Activists Condemn Execution of Gay Teens
News Service, July 26, 2005
ANKARA—Human rights groups the
world over have strongly condemned the recent execution of two gay teenagers
in northeastern Iran.
“It’s entirely unacceptable that people are actually
killed because of their sexuality,” Kursad Kahramananoglu, head of the
International Lesbian and Gay Association (ILGA), the oldest and only
membership-based lesbian, gay, bisexual and transgender (LGBT) organisation in
the world, maintained from Istanbul.
While exact details of the case remained unclear, he
vowed if confirmed, ILGA would pursue the matter to the highest level,
including the United Nations, noting a rise in homophobia in the world today.
Kahramananoglu was not alone in his condemnation.
“Killing teenagers for what they do together is absolutely abhorrent,”
David Allison, spokesman for the London-based LGBT advocacy group Outrage!
said. He added that given that Iran was such an old civilisation, it was
appalling that they should descend to such barbaric levels—especially
against young people.
“To execute people simply because they are gay or have
had gay sex just isn’t acceptable in the 21st century,” he exclaimed.
Their comments follow the public hangings of Mahmoud
Asgari, 16, and Ayaz Marhoni, 18, on July19 in Mashad, provincial capital of
Iran’s northeastern Khorasan province, on charges of homosexuality.
Asgari had been accused of raping a 13-year-old boy,
though Outrage! believed those allegations were trumped up to undermine public
sympathy for the two youths, both of whom maintain they were unaware
homosexual acts were punishable by death, an AP news report said on Sunday.
“The judiciary has trampled its own laws,” Asgari’s
lawyer, Rohollah Razez Zadeh, was quoted as saying, explaining that Iranian
courts were supposed to commute death sentences handed to children to five
years in jail, but the country’s Supreme Court allowed the hangings to
Meanwhile on Saturday, Iran’s Nobel Peace laureate
Shirin Ebadi condemned the executions, reaffirming her determination to ban
the execution of minors.
“My calls for a law banning execution of under-18s have
fallen on deaf ears so far but I will not give up the fight,” the AP quoted
her as saying, calling the executions a violation of Iran’s obligations
under the International Convention on the Rights of the Child (CRC).
Prior to the boys’ executions, the teenagers were held
in prison for 14 months and severely beaten with 228 lashes. The length of
their detention suggests that they committed the so-called offences more than
a year earlier, when they were possibly around the age of 16, a statement by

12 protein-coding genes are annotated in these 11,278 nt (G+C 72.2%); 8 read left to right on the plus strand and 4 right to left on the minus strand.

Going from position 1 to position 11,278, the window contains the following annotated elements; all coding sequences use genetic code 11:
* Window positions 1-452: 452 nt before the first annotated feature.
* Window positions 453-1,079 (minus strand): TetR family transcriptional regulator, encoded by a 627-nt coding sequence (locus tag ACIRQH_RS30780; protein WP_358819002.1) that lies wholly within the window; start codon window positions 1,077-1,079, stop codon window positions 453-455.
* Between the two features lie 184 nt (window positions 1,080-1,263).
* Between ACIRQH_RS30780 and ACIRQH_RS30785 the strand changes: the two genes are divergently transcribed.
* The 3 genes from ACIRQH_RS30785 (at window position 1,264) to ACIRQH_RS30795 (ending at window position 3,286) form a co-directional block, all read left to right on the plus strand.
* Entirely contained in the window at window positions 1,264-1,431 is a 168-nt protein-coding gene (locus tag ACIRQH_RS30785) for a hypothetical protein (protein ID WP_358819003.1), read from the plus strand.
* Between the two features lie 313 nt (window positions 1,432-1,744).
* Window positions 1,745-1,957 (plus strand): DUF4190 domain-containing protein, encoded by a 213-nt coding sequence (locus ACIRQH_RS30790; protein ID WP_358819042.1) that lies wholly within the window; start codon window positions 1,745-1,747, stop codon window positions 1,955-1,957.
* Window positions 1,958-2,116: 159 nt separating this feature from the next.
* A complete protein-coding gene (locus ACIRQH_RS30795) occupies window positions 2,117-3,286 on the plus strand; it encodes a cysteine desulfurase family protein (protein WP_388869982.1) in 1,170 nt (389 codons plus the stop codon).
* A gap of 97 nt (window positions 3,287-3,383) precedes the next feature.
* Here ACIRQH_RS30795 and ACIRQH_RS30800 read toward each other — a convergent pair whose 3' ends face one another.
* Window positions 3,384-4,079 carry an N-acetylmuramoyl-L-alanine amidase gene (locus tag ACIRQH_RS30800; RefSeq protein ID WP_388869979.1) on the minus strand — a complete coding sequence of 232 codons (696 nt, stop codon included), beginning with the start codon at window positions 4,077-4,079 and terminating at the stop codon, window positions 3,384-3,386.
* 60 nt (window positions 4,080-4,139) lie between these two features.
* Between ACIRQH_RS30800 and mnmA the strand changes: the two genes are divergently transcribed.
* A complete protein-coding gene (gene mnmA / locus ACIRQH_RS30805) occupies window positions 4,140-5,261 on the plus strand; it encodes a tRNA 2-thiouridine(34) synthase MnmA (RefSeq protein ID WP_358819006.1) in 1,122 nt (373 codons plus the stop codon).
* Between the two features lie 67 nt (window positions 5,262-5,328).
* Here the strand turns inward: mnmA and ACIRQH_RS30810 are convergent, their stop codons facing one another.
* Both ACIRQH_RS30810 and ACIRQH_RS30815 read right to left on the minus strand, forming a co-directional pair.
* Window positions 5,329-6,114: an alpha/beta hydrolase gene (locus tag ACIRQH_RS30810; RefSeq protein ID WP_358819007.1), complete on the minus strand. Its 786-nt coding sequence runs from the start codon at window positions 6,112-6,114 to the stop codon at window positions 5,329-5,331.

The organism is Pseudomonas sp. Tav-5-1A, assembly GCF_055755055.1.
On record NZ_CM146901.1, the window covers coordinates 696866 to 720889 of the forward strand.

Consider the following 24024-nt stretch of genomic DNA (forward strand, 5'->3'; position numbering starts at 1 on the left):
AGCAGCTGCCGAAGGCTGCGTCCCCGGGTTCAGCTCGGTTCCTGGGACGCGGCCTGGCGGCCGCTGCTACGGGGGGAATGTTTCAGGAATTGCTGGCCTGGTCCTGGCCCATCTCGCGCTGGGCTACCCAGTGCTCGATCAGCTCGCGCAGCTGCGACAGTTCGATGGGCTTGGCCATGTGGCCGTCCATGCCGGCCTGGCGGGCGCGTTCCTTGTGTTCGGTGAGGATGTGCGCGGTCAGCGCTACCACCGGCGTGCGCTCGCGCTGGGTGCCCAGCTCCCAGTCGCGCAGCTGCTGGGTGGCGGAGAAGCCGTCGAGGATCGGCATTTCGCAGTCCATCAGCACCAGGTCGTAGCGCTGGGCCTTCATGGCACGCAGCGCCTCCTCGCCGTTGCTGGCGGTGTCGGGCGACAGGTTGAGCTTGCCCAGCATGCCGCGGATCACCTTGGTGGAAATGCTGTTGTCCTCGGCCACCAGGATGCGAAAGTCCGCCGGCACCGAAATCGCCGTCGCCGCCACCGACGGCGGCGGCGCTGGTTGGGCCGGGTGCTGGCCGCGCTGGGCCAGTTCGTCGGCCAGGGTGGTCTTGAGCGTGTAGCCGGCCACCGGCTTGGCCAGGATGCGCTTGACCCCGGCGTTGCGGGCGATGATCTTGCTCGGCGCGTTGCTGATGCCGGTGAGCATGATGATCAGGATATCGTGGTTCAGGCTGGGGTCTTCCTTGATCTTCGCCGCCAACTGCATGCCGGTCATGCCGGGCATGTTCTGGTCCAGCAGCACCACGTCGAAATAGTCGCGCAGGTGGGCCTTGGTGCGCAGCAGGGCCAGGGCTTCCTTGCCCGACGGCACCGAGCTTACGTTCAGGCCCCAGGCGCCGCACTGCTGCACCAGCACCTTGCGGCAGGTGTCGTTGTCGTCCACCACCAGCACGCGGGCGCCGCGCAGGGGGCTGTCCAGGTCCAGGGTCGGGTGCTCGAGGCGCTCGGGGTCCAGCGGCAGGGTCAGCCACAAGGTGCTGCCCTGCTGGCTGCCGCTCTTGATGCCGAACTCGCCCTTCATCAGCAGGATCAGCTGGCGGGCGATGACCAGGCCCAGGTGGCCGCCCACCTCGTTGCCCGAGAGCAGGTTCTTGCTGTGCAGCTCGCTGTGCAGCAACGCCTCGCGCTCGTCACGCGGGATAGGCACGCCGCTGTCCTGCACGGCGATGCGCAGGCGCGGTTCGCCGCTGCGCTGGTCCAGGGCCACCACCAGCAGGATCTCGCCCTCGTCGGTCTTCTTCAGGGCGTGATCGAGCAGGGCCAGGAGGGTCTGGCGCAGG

Citing Iranian human rights campaigners, Outrage claims
over 4,000 lesbians and gay men have been executed since the Iranian
revolution of 1979. In total, an estimated 100,000 Iranians have been put to
death over the last 26 years of clerical rule, including women who had sex
outside of marriage and political opponents of the Islamist government.
According to ILGA, Iran is one of at least seven
countries today which still retain capital punishment for homosexuality.
Others include Mauritania, Sudan, Afghanistan, Pakistan, Saudi Arabia and
Yemen. The situation with regard to the United Arab Emirates (UAE) is unclear.
In the wake of the hangings, Amnesty International (AI)
on Friday called on Tehran to put a final stop to state executions, explaining
as a state party to the International Convention on Civil and Political Rights
(ICCPR) and the CRC, Iran had undertaken not to execute anyone for an offence
committed when they were under the age of 18.
For the past four years, the Iranian authorities have
been considering legislation that would prohibit the use of the death penalty
for offences committed by persons under the age of 18. Under Article 1210(1)
of Iran’s Civil Code, the ages of 15 lunar years for boys and nine lunar
years for girls are set out as the age of criminal responsibility, an AI
In January 2005, following its consideration of Iran’s
second periodic report on its implementation of the provisions of the CRC, the
United Nations Committee on the Rights of the Child, the body of independent
experts established under this Convention to monitor states parties’
compliance with the treaty, urged Iran:
“to take the necessary steps to immediately suspend the
execution of all death penalties imposed on persons for having committed a
crime before the age of 18, to take the appropriate legal measures to convert
them to penalties in conformity with the provisions of the Convention and to
abolish the death penalty as a sentence imposed on persons for having
committed crimes before the age of 18, as required by article 37 of the
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